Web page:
Artificial intelligence to run the chemical factories of the future

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The results of the study, which combined a fully automated robotic platform called the Illinois Biological Foundry for Advanced Biomanufacturing with AI to achieve biomanufacturing, are published in the journal Nature Communications. "Biofoundries are factories that mimic the foundries that build semiconductors, but are designed for biological systems instead of electrical systems," said Huimin Zhao, a University of Illinois chemical and biomolecular engineering professor who led the research. However, because biology offers many pathways to chemical production, the researchers assert that a system driven by AI and capable of choosing from thousands of experimental iterations is required for true automation. Previous biofoundry efforts have produced a wide variety of products such as chemicals, fuels, and engineered cells and proteins, the researchers said, but those studies were not performed in a fully automated manner. "Past studies in biofoundry development mainly focused on only one of the design, build, test and learn elements," Zhao said.


New Machine Learning Approach Could Accelerate Bioengineering

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A new approach developed by Zak Costello (left) and Hector Garcia Martin brings the the speed and analytic power of machine learning to bioengineering. Scientists from the Department of Energy's Lawrence Berkeley National Laboratory (Berkeley Lab) have developed a way to use machine learning to dramatically accelerate the design of microbes that produce biofuel. Their computer algorithm starts with abundant data about the proteins and metabolites in a biofuel-producing microbial pathway, but no information about how the pathway actually works. It then uses data from previous experiments to learn how the pathway will behave. The scientists used the technique to automatically predict the amount of biofuel produced by pathways that have been added to E. coli bacterial cells.


New machine learning approach could accelerate bioengineering

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Their computer algorithm starts with abundant data about the proteins and metabolites in a biofuel-producing microbial pathway, but no information about how the pathway actually works. It then uses data from previous experiments to learn how the pathway will behave. The scientists used the technique to automatically predict the amount of biofuel produced by pathways that have been added to E. coli bacterial cells. The new approach is much faster than the current way to predict the behavior of pathways, and promises to speed up the development of biomolecules for many applications in addition to commercially viable biofuels, such as drugs that fight antibiotic-resistant infections and crops that withstand drought. The research is published May 29 in the journal npj Systems Biology and Applications.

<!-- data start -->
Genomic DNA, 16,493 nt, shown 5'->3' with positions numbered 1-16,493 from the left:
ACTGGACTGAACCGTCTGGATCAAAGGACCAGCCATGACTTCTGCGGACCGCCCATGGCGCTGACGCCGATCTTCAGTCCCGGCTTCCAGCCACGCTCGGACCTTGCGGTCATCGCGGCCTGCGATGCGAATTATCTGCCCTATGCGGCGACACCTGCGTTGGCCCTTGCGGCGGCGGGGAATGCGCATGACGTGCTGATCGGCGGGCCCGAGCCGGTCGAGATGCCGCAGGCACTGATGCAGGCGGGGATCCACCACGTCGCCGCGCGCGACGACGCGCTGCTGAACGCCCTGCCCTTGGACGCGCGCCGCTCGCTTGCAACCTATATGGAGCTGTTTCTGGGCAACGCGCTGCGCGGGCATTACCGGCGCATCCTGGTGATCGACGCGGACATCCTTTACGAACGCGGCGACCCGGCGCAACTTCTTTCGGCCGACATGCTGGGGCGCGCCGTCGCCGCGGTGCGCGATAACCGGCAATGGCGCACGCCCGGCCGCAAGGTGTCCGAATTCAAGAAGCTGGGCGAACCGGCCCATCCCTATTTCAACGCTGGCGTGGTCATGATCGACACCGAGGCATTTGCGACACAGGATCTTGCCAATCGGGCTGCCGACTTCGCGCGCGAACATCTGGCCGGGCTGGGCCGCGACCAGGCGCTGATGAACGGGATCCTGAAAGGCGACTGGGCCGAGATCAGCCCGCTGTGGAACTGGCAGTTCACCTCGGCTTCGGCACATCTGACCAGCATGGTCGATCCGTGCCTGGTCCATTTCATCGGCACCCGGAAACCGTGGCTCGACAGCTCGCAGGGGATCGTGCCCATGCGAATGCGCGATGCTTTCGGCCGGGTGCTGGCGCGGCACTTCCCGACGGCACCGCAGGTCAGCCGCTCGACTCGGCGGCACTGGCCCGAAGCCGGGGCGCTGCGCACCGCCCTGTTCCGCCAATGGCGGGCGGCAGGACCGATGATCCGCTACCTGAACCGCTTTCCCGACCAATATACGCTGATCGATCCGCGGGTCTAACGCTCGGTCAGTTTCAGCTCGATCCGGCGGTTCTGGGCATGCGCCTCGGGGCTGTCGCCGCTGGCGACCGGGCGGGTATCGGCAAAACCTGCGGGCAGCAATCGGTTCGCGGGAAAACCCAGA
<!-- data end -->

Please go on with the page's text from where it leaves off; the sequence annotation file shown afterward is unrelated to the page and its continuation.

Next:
New machine learning approach could accelerate bioengineering

#artificialintelligence

IMAGE: A new approach developed by Zak Costello (left) and Hector Garcia Martin brings the the speed and analytic power of machine learning to bioengineering. Scientists from the Department of Energy's Lawrence Berkeley National Laboratory (Berkeley Lab) have developed a way to use machine learning to dramatically accelerate the design of microbes that produce biofuel. Their computer algorithm starts with abundant data about the proteins and metabolites in a biofuel-producing microbial pathway, but no information about how the pathway actually works. It then uses data from previous experiments to learn how the pathway will behave. The scientists used the technique to automatically predict the amount of biofuel produced by pathways that have been added to E. coli bacterial cells.


New machine learning approach could accelerate bioengineering

#artificialintelligence

Scientists from the Department of Energy's Lawrence Berkeley National Laboratory (Berkeley Lab) have developed a way to use machine learning to dramatically accelerate the design of microbes that produce biofuel. Their computer algorithm starts with abundant data about the proteins and metabolites in a biofuel-producing microbial pathway, but no information about how the pathway actually works. It then uses data from previous experiments to learn how the pathway will behave. The scientists used the technique to automatically predict the amount of biofuel produced by pathways that have been added to E. coli bacterial cells. The new approach is much faster than the current way to predict the behavior of pathways, and promises to speed up the development of biomolecules for many applications in addition to commercially viable biofuels, such as drugs that fight antibiotic-resistant infections and crops that withstand drought.